View source: R/distHaversine.R

distHaversine | R Documentation |

The shortest distance between two points (i.e., the 'great-circle-distance' or 'as the crow flies'), according to the 'haversine method'. This method assumes a spherical earth, ignoring ellipsoidal effects.

distHaversine(p1, p2, r=6378137)

`p1` |
longitude/latitude of point(s). Can be a vector of two numbers, a matrix of 2 columns (first one is longitude, second is latitude) or a SpatialPoints* object |

`p2` |
as above; or missing, in which case the sequential distance between the points in p1 is computed |

`r` |
radius of the earth; default = 6378137 m |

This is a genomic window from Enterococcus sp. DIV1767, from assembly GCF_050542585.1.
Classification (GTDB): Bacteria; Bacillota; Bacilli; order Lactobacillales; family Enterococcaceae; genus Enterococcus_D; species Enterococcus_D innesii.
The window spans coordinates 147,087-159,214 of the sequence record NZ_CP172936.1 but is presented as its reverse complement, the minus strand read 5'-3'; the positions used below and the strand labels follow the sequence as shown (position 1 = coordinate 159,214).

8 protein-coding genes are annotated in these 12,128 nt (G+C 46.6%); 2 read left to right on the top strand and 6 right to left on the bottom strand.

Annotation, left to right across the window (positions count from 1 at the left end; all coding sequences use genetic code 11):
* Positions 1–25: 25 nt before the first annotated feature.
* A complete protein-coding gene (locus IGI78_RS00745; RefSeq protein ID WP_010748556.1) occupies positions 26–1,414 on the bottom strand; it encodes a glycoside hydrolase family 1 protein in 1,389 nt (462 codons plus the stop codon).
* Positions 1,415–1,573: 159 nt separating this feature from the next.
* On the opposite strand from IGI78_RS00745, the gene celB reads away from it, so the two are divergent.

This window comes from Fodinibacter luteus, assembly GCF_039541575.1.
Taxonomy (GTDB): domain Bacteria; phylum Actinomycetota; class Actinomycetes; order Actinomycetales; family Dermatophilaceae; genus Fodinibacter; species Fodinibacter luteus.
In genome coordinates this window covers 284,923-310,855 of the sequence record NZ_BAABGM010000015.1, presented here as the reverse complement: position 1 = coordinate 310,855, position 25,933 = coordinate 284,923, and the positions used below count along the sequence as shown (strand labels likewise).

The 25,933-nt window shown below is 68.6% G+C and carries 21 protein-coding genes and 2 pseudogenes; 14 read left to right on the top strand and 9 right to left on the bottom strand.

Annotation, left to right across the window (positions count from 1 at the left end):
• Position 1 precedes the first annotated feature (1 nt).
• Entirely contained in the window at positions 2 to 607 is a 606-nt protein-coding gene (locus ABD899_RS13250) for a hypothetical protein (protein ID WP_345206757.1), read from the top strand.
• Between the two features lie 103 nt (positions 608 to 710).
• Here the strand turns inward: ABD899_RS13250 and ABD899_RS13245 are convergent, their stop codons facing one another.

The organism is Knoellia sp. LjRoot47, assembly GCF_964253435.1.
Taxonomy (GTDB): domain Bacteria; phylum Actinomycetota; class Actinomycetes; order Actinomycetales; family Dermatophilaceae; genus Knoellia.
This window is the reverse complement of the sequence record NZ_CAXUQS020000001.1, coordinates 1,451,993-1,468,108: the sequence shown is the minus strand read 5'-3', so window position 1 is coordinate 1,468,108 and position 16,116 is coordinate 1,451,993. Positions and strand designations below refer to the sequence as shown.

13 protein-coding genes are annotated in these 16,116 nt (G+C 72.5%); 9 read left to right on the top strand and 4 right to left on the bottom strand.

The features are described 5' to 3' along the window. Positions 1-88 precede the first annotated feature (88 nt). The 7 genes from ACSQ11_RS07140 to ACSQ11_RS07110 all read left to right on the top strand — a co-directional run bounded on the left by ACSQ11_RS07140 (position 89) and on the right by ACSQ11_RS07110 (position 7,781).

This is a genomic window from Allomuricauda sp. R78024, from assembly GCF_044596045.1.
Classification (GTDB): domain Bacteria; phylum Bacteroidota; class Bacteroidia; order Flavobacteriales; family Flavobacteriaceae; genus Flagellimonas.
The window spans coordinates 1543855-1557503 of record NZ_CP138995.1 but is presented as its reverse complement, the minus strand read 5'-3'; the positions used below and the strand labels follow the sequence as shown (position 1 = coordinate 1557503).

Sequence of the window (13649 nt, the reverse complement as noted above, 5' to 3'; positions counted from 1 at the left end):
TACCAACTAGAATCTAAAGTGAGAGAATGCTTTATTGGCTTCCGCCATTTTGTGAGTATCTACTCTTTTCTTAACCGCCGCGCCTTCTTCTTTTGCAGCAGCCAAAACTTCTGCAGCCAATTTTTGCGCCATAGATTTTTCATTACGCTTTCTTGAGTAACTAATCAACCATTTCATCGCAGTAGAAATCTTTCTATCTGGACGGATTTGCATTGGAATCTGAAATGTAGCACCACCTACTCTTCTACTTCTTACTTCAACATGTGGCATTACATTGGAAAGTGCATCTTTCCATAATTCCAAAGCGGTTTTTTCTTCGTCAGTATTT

The Haversine ('half-versed-sine') formula was published by R.W. Sinnott in 1984, although it has been known for much longer. At that time computational precision was lower than today (15 digits precision). With current precision, the spherical law of cosines formula appears to give equally good results down to very small distances. If you want greater accuracy, you could use the `distVincentyEllipsoid`

method.

Vector of distances in the same unit as `r`

(default is meters)

Chris Veness and Robert Hijmans

Sinnott, R.W, 1984. Virtues of the Haversine. Sky and Telescope 68(2): 159

https://www.movable-type.co.uk/scripts/latlong.html

https://en.wikipedia.org/wiki/Great_circle_distance

`distGeo, distCosine, distVincentySphere, distVincentyEllipsoid, distMeeus`

distHaversine(c(0,0),c(90,90))

Embedding an R snippet on your website

Add the following code to your website.

For more information on customizing the embed code, read Embedding Snippets.